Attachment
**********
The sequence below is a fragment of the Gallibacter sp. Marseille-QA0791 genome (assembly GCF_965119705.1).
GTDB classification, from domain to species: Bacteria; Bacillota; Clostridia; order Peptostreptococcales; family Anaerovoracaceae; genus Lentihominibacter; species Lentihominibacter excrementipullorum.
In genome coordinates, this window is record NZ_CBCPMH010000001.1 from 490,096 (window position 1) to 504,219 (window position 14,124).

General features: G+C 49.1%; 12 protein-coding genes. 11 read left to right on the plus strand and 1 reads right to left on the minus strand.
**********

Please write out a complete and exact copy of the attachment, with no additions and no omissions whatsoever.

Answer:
The sequence below is a fragment of the Gallibacter sp. Marseille-QA0791 genome (assembly GCF_965119705.1).
GTDB classification, from domain to species: Bacteria; Bacillota; Clostridia; order Peptostreptococcales; family Anaerovoracaceae; genus Lentihominibacter; species Lentihominibacter excrementipullorum.
In genome coordinates, this window is record NZ_CBCPMH010000001.1 from 490,096 (window position 1) to 504,219 (window position 14,124).

General features: G+C 49.1%; 12 protein-coding genes. 11 read left to right on the plus strand and 1 reads right to left on the minus strand.